Is Deference on Procedural Fairness now the Law in the Federal Courts?
It seems to be, post-Forest Ethics Advocacy Association v. National Energy Board, 2014 FCA 245.
First, the facts. The Board conditionally approved a major pipeline project to be completed by Enbridge. There are various challenges to the decision pending before the courts. This challenge concerned a number of matters that could fairly be described as ancillary to the main issue: whether the Board could and should take climate change considerations into account in its decisions; whether the Board had facilitated meaningful participation during its decision-making process; and whether the applicant, S, could participate in the proceedings before the Board.
These matters were “an inseparable triumvirate of decisions with intertwined procedural and substantive attributes” (at para. 61). Although Stratas J.A. saw “considerable merit” in “focusing on the outcome reached by the administrative decision-maker with due regard to any significant problems in its reasoning” he nonetheless analyzed the three issues separately, in line with how they were argued (at para. 62). One of these was substantive (the climate change analysis: see para. 69 for Stratas J.A.’s conclusion); the other two were procedural.
The Board’s procedural decisions were reviewed on a deferential standard.
Some background is necessary. Stratas J.A. previously argued in favour of deference on questions of procedural fairness — see my post here — but he was in the minority in Maritime Broadcasting System Limited v. Canadian Media Guild, 2014 FCA 59. By contrast, Evans J.A. (now retired) insisted in Re:Sound v. Fitness Industry Council of Canada, 2014 FCA 48 that the standard of review of procedural questions is correctness, but that “weight” must be given to the decision-maker’s procedural choices. In Maritime Broadcasting, Stratas J.A. responded that deference with weight is incoherent, akin to describing a car as “stationary but moving”.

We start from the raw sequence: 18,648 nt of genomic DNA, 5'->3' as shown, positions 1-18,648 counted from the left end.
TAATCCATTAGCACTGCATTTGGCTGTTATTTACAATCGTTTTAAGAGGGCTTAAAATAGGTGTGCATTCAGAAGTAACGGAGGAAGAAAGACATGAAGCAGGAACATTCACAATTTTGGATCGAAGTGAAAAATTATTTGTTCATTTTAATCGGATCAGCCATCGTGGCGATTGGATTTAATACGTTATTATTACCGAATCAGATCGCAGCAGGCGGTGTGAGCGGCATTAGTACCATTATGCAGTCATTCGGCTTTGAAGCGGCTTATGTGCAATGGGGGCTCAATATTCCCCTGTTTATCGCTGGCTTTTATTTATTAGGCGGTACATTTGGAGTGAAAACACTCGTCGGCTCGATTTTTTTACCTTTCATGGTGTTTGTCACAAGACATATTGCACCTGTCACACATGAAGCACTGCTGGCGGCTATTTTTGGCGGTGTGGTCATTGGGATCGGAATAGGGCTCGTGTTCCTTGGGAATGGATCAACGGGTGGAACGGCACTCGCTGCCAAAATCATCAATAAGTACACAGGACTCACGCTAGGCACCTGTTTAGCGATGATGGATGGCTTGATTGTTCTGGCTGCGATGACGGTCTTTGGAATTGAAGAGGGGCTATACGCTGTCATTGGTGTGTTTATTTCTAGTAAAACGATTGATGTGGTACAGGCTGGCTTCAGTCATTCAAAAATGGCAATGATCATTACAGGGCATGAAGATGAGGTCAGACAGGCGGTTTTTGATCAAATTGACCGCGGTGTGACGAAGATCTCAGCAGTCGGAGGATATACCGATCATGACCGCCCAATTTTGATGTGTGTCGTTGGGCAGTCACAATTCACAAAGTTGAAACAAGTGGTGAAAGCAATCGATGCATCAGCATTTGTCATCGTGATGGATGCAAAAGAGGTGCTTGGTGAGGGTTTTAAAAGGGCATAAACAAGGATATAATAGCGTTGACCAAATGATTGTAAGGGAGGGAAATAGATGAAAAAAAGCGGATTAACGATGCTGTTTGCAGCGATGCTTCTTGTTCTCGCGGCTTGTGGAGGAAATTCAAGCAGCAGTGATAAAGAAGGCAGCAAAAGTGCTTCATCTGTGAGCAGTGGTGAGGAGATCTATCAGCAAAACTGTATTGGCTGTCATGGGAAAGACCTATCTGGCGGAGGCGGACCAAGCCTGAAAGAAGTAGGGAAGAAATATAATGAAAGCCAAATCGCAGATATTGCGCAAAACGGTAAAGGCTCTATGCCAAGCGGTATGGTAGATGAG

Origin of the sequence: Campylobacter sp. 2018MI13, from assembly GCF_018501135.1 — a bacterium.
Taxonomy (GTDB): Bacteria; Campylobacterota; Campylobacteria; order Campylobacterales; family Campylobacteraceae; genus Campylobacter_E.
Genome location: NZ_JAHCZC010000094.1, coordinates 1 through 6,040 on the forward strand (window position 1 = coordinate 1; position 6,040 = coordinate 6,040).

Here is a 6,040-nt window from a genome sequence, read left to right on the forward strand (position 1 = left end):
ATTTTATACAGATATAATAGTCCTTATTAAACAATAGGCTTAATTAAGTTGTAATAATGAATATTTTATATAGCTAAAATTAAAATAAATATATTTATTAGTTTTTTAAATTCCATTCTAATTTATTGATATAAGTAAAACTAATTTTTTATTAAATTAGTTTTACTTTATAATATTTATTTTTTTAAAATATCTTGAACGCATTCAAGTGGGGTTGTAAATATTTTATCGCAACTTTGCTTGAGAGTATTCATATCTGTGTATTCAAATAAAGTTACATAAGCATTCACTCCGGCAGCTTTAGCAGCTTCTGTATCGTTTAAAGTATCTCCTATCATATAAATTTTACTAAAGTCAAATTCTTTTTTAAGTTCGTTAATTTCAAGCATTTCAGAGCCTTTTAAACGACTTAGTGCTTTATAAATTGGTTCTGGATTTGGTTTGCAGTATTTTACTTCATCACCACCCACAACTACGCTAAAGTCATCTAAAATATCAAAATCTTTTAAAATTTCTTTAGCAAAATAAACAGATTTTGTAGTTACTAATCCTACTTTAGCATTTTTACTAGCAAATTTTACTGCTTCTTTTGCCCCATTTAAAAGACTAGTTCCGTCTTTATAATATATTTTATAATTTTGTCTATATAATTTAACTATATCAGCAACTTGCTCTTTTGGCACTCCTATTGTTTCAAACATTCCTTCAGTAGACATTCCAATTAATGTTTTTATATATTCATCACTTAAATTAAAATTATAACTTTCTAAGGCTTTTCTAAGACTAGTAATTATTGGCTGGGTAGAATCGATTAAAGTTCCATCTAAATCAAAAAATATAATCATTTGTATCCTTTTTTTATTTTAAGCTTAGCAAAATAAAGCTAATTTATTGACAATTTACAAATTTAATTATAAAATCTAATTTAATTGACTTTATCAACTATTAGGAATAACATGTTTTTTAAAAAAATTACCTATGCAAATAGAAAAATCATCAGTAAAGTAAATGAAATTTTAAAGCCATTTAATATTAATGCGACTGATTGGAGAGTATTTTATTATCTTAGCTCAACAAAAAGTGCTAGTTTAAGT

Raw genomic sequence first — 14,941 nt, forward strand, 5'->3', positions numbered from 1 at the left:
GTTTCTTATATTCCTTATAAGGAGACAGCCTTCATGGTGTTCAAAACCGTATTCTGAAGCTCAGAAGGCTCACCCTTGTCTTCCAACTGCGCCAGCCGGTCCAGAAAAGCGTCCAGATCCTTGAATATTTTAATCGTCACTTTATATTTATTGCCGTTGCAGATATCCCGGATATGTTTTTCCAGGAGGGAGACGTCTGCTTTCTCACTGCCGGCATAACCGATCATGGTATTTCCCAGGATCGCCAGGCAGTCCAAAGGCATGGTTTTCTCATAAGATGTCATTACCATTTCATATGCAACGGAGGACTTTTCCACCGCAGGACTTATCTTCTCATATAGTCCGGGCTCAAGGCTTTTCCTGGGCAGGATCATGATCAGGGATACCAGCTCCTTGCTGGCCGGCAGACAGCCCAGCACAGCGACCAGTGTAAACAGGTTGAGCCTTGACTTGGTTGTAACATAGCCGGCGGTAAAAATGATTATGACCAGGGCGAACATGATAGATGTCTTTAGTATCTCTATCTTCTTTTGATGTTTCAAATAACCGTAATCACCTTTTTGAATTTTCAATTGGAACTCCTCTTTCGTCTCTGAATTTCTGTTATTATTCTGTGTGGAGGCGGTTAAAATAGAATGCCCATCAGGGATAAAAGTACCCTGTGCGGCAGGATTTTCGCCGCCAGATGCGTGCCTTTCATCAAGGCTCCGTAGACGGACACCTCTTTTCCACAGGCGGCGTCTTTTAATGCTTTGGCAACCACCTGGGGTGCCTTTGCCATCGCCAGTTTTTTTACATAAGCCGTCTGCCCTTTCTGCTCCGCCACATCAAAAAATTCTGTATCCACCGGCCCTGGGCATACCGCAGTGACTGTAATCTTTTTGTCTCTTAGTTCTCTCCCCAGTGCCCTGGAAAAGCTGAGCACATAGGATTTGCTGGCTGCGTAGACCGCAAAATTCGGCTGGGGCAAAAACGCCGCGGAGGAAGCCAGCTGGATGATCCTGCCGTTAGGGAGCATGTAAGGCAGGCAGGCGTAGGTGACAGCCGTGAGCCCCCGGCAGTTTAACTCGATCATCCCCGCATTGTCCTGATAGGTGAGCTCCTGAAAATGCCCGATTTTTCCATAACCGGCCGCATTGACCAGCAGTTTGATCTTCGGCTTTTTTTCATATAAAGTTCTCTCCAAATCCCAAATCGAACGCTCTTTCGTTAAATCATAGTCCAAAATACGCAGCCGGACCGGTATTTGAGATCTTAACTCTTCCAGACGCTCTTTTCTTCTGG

Here is how he summarized the current state of play:
 This decision is procedural in nature. On the current state of the authorities in this Court, the standard of review is correctness with some deference to the Board’s choice of procedure (see Re:Sound v. Fitness Industry Council of Canada, 2014 FCA 48 (CanLII) at paragraphs 34-42) though, as noted in my reasons in Maritime Broadcasting System Limited v. Canadian Media Guild, 2014 FCA 59 (CanLII) at paragraphs 50-56, some authorities from this Court prescribe deference as the proper approach. Re:Sound urges us to be “respectful of the agency’s choices,” and exercise a “degree of deference” when assessing the Board’s procedural decision.